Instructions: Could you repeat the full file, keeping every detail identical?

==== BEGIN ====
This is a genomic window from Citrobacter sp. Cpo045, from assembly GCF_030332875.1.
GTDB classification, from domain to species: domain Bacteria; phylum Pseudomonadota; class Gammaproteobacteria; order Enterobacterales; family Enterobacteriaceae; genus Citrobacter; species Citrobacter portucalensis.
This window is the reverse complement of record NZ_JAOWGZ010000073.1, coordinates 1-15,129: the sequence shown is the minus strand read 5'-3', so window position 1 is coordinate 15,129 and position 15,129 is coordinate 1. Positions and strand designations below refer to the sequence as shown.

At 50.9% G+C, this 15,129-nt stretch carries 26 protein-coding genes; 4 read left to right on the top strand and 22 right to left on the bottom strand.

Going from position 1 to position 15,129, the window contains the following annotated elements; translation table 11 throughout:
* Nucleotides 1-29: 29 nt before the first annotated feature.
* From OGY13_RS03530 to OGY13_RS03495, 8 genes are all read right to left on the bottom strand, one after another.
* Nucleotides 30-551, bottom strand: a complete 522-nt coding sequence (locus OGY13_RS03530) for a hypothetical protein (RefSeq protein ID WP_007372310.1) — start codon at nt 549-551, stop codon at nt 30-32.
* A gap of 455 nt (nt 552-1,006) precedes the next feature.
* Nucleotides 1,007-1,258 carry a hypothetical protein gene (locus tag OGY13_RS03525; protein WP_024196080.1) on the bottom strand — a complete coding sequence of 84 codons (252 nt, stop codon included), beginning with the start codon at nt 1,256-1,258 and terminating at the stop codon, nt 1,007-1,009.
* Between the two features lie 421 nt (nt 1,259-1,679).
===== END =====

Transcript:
This is a genomic window from Citrobacter sp. Cpo045, from assembly GCF_030332875.1.
GTDB classification, from domain to species: domain Bacteria; phylum Pseudomonadota; class Gammaproteobacteria; order Enterobacterales; family Enterobacteriaceae; genus Citrobacter; species Citrobacter portucalensis.
This window is the reverse complement of record NZ_JAOWGZ010000073.1, coordinates 1-15,129: the sequence shown is the minus strand read 5'-3', so window position 1 is coordinate 15,129 and position 15,129 is coordinate 1. Positions and strand designations below refer to the sequence as shown.

At 50.9% G+C, this 15,129-nt stretch carries 26 protein-coding genes; 4 read left to right on the top strand and 22 right to left on the bottom strand.

Going from position 1 to position 15,129, the window contains the following annotated elements; translation table 11 throughout:
* Nucleotides 1-29: 29 nt before the first annotated feature.
* From OGY13_RS03530 to OGY13_RS03495, 8 genes are all read right to left on the bottom strand, one after another.
* Nucleotides 30-551, bottom strand: a complete 522-nt coding sequence (locus OGY13_RS03530) for a hypothetical protein (RefSeq protein ID WP_007372310.1) — start codon at nt 549-551, stop codon at nt 30-32.
* A gap of 455 nt (nt 552-1,006) precedes the next feature.
* Nucleotides 1,007-1,258 carry a hypothetical protein gene (locus tag OGY13_RS03525; protein WP_024196080.1) on the bottom strand — a complete coding sequence of 84 codons (252 nt, stop codon included), beginning with the start codon at nt 1,256-1,258 and terminating at the stop codon, nt 1,007-1,009.
* Between the two features lie 421 nt (nt 1,259-1,679).